RE: Hayflick and others deny major life expectancy improvements

From: Damien Broderick (
Date: Mon Feb 19 2001 - 00:23:46 MST

At 10:37 PM 18/02/01 -0500, "Ben Houston" <> wrote:
>Damien said:
>>Hayflick said

I didn't say any of those things. I was quoting someone else who said
someone else said them.

But finally I did say:

>> It will come from a blend of the genome program data, fast
>> computational protein folding, and nanotechnology. Neither of the latter
>> are receiving as much funding right now as routine cardiac surgery, say

Ben retorts:

>I would argue that there is tons of work being done in the area of
>"computational protein folding". It really is a hot field right now.

And there's more money now invested in that field than in routine cardiac
surgery? (You might be right; I ask in my ignorance.)

>your listing of these three keys is strange to me. I understand it as
>someone saying that "we need to learn the alphabet! You know, the vowels
>and the letters B and M." What you list is surely important to the problem
>but do not really cover much of the actual problem space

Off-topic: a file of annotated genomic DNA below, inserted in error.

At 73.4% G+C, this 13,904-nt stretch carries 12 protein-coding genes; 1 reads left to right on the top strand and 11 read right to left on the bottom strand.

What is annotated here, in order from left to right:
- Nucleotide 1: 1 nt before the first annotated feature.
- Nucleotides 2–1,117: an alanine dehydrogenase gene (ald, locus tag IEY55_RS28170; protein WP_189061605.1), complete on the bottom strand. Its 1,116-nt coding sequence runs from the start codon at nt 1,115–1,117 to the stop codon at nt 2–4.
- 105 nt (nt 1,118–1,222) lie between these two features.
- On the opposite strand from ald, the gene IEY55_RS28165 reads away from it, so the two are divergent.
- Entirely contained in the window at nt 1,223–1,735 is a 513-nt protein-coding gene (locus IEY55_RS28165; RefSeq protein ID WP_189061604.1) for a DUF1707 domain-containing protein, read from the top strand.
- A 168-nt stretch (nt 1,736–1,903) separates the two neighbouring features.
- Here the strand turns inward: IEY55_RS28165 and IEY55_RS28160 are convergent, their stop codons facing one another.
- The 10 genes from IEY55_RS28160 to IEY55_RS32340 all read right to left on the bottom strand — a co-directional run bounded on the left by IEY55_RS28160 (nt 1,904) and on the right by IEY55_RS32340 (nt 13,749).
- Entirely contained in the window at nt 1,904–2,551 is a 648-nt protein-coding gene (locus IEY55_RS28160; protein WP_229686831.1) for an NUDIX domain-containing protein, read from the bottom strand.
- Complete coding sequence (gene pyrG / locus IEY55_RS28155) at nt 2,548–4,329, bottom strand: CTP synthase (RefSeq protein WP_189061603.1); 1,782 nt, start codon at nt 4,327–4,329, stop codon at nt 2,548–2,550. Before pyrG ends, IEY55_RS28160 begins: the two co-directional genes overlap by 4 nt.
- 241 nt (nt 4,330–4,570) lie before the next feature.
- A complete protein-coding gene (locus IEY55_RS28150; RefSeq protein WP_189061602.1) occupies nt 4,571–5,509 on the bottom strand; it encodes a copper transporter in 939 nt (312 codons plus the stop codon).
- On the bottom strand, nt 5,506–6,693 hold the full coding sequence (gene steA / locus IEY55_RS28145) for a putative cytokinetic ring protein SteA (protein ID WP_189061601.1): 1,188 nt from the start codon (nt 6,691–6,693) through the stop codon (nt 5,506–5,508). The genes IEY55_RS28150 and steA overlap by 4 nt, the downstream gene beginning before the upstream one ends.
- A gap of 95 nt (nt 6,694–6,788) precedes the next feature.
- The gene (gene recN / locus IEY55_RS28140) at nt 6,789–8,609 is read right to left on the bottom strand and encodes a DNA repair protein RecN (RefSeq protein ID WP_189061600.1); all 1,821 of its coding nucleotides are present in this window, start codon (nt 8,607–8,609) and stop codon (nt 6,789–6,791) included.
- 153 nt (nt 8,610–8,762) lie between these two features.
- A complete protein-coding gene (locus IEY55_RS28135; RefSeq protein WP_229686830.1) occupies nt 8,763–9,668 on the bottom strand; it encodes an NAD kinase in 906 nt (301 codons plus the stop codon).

Of course not. That's not what I was saying. You go on to enumerate various
health issues and specific approaches to solving them, most of which I
agree with (except that nanomedicine will solve some of those problems
sideways. if Robert Freitas is right). But I was discussing the topic of
major life extension at a coarser grain than that. It's as if I said in the
1930s: `To get into space, we'll need a lot of money spent on rocket
design, telecommunications and fuel development', and someone retorted: `Oh
come on, you've left out the design of portholes, the kinds of soles
they'll need on their spacesuits, and special brushes for sweeping up all
the coal'.

Damien Broderick

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